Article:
A free site for RV workers and the businesses that need them. Employers can submit listings for volunteer work camping positions, paid positions or a combination of both. Positions can be seasonal, temporary, short or long term, full or part time. RV workers can submit a detailed online resume to let employers know they are available.


Want to work while you travel? Want to hire RVers looking for work? The Job Board matches job opportunities with traveling contract workers who want full or part-time work.


Ever wonder what type of people pack those boxes of stuff you order from Amazon?  Some of them are people who live in travel trailers and motorhomes!

According to their website,, the Amazon CamperForce program brings together a community of enthusiastic RV’ers who help make the holidays bright for the customers of the world’s largest online retailer, As a CamperForce Associate, you’ll begin this seasonal assignment in early Fall and work until December 23rd in either: Jeffersonville, IN, Campbellsville, KY, Murfreesboro, TN or Haslet, TX. Amazon offers great pay, a paid completion bonus, paid referral bonuses, and paid campsites for its CamperForce Associates.

So, you work on your feet 10-12 hrs a day  packing boxes, but you also get in shape and form lasting bonds with other CamperForce members.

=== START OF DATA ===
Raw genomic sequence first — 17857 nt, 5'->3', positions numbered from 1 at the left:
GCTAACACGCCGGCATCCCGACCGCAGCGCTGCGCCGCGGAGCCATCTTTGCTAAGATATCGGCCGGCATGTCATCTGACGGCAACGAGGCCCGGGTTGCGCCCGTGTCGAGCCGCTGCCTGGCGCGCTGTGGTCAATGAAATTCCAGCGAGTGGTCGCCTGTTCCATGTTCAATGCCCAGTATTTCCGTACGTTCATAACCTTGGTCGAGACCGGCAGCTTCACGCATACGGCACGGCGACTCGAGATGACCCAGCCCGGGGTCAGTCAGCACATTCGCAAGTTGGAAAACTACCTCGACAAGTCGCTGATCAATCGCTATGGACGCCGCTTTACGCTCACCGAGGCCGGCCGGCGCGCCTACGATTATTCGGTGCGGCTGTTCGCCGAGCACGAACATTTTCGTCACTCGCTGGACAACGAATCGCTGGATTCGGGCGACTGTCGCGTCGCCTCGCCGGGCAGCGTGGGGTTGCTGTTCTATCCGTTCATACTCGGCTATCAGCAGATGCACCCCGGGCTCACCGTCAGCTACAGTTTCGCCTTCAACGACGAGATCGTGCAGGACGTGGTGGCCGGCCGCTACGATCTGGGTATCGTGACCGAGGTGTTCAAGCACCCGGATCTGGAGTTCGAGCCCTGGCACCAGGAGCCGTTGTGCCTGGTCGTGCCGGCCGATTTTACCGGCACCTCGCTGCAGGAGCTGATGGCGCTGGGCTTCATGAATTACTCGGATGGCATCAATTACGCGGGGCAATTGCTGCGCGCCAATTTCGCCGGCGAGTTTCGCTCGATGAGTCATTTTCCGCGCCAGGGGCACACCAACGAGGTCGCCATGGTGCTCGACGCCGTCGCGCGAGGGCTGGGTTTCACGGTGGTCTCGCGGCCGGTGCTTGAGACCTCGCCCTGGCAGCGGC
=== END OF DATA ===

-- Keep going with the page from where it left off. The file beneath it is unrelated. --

Freelancing online

There are many companies who need projects done but don’t want to hire and take care of permanent employees. Thanks to the internet, there’s a ton of jobs to choose from online.  Here is a link to the largest such job site:


State Parks

State parks around the country are looking for volunteers. has multiple opportunities from campground hosting, maintenance hosting, day-use host, archive explorer/museum assistant, trail ambassador and … interpretive hosting at lighthouses.

Lighthouses! And unlike some other states, Oregon only requires a one month commitment, but you can work longer.  A travel blogger ( gives a lovely commentary on lighthouse hosting.

Volunteer Park Rangers

Another option is signing up to be a volunteer park ranger at dozens of  federal parks around the country.  In exchange for a full hook up RV site, a couple or single person works a total of 32 hours in a week. So, if there are two of you, 16 hours a piece.

Work might involve manning or womaning the gift store or information booth, checking in guest campers, collecting daily use site fees or acting as a tour guide.

Sitting Bull Falls- Gem of the Desert